My Design For my first design I wanted to visualize the typical characteristics of a Dieter Rams design. When I looked to the shapes Rams used for his designs I thought of the basic shapes like circular en rectangular. I really like the way how he uses the contrast between these two forms and combines them to simplify and clarify existing designs and interfaces. I started with a rectangular beam and to make the contrast even bigger I made an oversized circle an glued it on the beam. With placing a circular stand on the underside the object could stand. Now the object made me think of a desk clock so I attached some pointers to it. With the idea of “Less, but better” I only wrote one number on the circle. Afterwards I realized that this does not fit the idea of functionality. It was better to create a mechanism that, while 5


the clock runs, only displays the numbers that you have to see so you could immediately see what time it is. I created this design out of foam board which of course would become metal if it would be manufactured. I use the two colored sided board to display the adaptation of Rams designing. As I described he created many design in white but changed some parts of it into black because of the user needs to make the design look even more compact and unobtrusive. 6


Harley Earl Background and vision

1893 - 1969

The strange thing with this designer, to my opinion, is that even though he was very influential for the start of automotive design he was lesser known than Henry Ford or Carl Benz. Born as a son of a coachbuilder Earl left his study prematurely to work at his father’s company that build custom car bodies. When that company was bought by a Cadillac dealer Harley Earl became director of the custom body shop. Impressed by the work of Earl, Lawrence P. Fisher let him design Cadillac’s companion marque, the LaSalle. Besides the designs Fisher also really liked the methods, including the clay modeling to form his designs. The success of Cadillac’s LaSalle convinced General Motors president Alfred P. Sloan to create the Art and Color Section for General Motors, with Earl as its first director. 7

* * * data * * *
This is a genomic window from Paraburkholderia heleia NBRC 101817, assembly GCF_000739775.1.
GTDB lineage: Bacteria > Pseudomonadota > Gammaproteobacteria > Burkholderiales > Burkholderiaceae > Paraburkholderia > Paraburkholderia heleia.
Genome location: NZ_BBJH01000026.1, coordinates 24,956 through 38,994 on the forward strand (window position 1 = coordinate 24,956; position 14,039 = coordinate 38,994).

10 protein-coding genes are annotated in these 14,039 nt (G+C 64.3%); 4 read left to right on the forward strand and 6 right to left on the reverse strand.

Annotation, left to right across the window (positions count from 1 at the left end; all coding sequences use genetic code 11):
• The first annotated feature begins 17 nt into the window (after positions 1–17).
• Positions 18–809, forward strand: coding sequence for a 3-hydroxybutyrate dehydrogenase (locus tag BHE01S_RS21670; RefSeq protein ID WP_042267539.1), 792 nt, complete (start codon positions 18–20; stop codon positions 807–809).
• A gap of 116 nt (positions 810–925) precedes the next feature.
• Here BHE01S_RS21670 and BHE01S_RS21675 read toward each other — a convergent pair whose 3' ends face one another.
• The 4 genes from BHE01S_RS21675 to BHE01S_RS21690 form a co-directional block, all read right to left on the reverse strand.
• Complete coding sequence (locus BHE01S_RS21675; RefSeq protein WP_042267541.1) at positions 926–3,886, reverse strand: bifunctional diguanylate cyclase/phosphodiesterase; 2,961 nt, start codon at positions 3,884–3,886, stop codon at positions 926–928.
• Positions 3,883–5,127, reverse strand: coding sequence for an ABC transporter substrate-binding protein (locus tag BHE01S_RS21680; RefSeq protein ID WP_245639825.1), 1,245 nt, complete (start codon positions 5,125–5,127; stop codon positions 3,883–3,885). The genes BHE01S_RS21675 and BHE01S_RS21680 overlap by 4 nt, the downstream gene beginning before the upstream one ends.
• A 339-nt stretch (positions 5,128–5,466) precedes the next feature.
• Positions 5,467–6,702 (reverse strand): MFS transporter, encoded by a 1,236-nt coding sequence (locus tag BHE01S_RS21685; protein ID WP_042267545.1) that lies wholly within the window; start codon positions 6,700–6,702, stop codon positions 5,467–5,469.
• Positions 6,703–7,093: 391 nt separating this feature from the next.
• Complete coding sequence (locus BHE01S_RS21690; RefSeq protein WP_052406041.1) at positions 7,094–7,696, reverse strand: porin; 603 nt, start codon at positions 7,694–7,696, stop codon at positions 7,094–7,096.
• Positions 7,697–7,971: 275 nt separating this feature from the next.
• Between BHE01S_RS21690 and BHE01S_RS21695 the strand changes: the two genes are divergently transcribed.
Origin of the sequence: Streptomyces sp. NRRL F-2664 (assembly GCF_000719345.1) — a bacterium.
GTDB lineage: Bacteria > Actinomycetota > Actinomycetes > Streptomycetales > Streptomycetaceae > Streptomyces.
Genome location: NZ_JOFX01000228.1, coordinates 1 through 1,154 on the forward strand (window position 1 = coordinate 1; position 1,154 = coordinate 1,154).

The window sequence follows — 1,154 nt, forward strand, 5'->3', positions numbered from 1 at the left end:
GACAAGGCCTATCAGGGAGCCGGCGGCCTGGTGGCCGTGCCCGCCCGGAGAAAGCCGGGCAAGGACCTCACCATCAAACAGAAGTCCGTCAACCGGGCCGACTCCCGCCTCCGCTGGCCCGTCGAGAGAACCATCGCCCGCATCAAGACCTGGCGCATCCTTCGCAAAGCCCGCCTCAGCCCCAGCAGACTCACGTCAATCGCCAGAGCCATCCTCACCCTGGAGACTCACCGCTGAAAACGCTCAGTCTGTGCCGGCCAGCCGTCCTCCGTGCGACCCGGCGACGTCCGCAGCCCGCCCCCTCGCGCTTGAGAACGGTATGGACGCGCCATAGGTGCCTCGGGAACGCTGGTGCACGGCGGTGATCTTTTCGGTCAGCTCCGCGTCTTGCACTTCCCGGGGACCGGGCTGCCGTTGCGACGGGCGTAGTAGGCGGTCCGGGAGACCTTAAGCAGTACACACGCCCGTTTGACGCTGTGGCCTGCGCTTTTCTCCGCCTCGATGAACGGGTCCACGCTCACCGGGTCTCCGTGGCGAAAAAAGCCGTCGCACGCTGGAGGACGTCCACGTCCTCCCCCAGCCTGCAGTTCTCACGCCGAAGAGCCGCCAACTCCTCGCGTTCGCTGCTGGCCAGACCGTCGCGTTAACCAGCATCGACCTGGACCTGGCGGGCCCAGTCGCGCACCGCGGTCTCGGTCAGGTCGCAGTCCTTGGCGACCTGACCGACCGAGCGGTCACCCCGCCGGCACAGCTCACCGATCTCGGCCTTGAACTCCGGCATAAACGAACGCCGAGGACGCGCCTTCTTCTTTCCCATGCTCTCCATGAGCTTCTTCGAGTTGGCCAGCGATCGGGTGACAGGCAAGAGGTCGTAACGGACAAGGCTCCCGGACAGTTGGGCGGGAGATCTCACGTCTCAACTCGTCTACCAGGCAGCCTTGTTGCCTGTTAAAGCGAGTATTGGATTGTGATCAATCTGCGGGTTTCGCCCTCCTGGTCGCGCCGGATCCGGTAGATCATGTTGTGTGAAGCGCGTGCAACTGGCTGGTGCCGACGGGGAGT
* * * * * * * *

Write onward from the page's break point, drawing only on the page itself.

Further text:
Once active in one of the biggest car companies of the twentieth century, Earl had a hard time to convince the stubborn engineers and other executives, which were only focusing on functionality and cost, of his design approach. They probably were convinced after his first success with the Buick Y-Job. This car was the motor industry’s first concept car. This was the first step in Earl his user centered designing. By the use of a concept car the public reaction of design ideas could be determined. This principle was the basis of the pre-launch code of silence that Harley Earl and his design team used to create all the successful modern model changes. In this way all the new development that he added to the cars remained a surprise until the concept model came out. With this Earl and Sloan implemented the Dynamic Obsolence. This meant that people are pressured to buy a product again because of the limited useful life, so it will become obsolete and no longer functional after a period of time. This asked for the “Annual Model Change” whereby Earl tried to tie the model identity of a car to a certain year. The characteristics grew with every model. Starting with headlights and panoramic windshields he went from heated seats and turn signals to tailfins and many more. From the tailfins to the Chevrolet Corvette as GM first sports car he kept adapting on the need of his public. Using his innovative sense for popularity he saw that the small Japanese and European became in demand in America. The tradition of “Building Big Cars Forever” and make every model even lower, wider and longer had to come to an end to Earl his opinion but the GM company leaders dismissed this idea. By the time they realized how they had misread their consumers audience, General Motors found themselves in a downfall. All this made Harley Earl an auto industry legend who engineered for consumer demand/desire like no other. 8